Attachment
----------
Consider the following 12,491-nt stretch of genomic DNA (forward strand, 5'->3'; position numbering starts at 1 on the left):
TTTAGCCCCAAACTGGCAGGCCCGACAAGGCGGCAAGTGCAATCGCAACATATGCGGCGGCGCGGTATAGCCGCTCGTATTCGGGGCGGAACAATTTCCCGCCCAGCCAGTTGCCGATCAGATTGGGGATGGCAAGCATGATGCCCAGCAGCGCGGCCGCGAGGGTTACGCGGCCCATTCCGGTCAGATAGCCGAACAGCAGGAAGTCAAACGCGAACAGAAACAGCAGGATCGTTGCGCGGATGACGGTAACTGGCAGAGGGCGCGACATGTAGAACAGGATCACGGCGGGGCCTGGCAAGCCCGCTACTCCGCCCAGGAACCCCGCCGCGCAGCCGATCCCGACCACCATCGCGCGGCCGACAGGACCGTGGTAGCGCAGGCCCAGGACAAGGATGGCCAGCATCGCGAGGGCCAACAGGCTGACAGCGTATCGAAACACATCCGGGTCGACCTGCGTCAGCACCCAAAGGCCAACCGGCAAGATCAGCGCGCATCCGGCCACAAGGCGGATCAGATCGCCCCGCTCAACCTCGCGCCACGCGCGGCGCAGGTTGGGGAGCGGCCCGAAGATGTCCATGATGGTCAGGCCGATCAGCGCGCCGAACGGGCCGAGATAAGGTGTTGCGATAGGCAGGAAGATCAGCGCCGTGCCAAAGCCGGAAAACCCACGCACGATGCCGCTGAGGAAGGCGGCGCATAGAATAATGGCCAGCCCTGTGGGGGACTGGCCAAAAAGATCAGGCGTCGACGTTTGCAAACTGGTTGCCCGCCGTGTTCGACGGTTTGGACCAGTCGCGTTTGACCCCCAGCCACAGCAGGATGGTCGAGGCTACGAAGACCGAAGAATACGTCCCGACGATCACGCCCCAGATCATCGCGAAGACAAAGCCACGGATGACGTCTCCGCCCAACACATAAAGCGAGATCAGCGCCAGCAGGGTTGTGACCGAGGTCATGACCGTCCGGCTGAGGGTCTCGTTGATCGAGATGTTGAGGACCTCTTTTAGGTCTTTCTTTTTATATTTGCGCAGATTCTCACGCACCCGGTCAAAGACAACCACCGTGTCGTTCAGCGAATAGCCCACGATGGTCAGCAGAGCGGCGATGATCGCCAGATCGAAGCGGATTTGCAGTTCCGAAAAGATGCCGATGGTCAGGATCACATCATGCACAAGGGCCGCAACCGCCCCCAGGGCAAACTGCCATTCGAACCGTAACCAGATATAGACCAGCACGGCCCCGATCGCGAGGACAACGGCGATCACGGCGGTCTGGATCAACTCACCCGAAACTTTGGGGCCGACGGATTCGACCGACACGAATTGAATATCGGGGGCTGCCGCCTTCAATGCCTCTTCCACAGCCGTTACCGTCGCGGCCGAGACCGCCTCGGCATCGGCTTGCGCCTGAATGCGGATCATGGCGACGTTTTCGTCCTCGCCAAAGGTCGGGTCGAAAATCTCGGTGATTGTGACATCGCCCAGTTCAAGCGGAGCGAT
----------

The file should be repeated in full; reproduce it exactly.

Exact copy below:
Consider the following 12,491-nt stretch of genomic DNA (forward strand, 5'->3'; position numbering starts at 1 on the left):
TTTAGCCCCAAACTGGCAGGCCCGACAAGGCGGCAAGTGCAATCGCAACATATGCGGCGGCGCGGTATAGCCGCTCGTATTCGGGGCGGAACAATTTCCCGCCCAGCCAGTTGCCGATCAGATTGGGGATGGCAAGCATGATGCCCAGCAGCGCGGCCGCGAGGGTTACGCGGCCCATTCCGGTCAGATAGCCGAACAGCAGGAAGTCAAACGCGAACAGAAACAGCAGGATCGTTGCGCGGATGACGGTAACTGGCAGAGGGCGCGACATGTAGAACAGGATCACGGCGGGGCCTGGCAAGCCCGCTACTCCGCCCAGGAACCCCGCCGCGCAGCCGATCCCGACCACCATCGCGCGGCCGACAGGACCGTGGTAGCGCAGGCCCAGGACAAGGATGGCCAGCATCGCGAGGGCCAACAGGCTGACAGCGTATCGAAACACATCCGGGTCGACCTGCGTCAGCACCCAAAGGCCAACCGGCAAGATCAGCGCGCATCCGGCCACAAGGCGGATCAGATCGCCCCGCTCAACCTCGCGCCACGCGCGGCGCAGGTTGGGGAGCGGCCCGAAGATGTCCATGATGGTCAGGCCGATCAGCGCGCCGAACGGGCCGAGATAAGGTGTTGCGATAGGCAGGAAGATCAGCGCCGTGCCAAAGCCGGAAAACCCACGCACGATGCCGCTGAGGAAGGCGGCGCATAGAATAATGGCCAGCCCTGTGGGGGACTGGCCAAAAAGATCAGGCGTCGACGTTTGCAAACTGGTTGCCCGCCGTGTTCGACGGTTTGGACCAGTCGCGTTTGACCCCCAGCCACAGCAGGATGGTCGAGGCTACGAAGACCGAAGAATACGTCCCGACGATCACGCCCCAGATCATCGCGAAGACAAAGCCACGGATGACGTCTCCGCCCAACACATAAAGCGAGATCAGCGCCAGCAGGGTTGTGACCGAGGTCATGACCGTCCGGCTGAGGGTCTCGTTGATCGAGATGTTGAGGACCTCTTTTAGGTCTTTCTTTTTATATTTGCGCAGATTCTCACGCACCCGGTCAAAGACAACCACCGTGTCGTTCAGCGAATAGCCCACGATGGTCAGCAGAGCGGCGATGATCGCCAGATCGAAGCGGATTTGCAGTTCCGAAAAGATGCCGATGGTCAGGATCACATCATGCACAAGGGCCGCAACCGCCCCCAGGGCAAACTGCCATTCGAACCGTAACCAGATATAGACCAGCACGGCCCCGATCGCGAGGACAACGGCGATCACGGCGGTCTGGATCAACTCACCCGAAACTTTGGGGCCGACGGATTCGACCGACACGAATTGAATATCGGGGGCTGCCGCCTTCAATGCCTCTTCCACAGCCGTTACCGTCGCGGCCGAGACCGCCTCGGCATCGGCTTGCGCCTGAATGCGGATCATGGCGACGTTTTCGTCCTCGCCAAAGGTCGGGTCGAAAATCTCGGTGATTGTGACATCGCCCAGTTCAAGCGGAGCGAT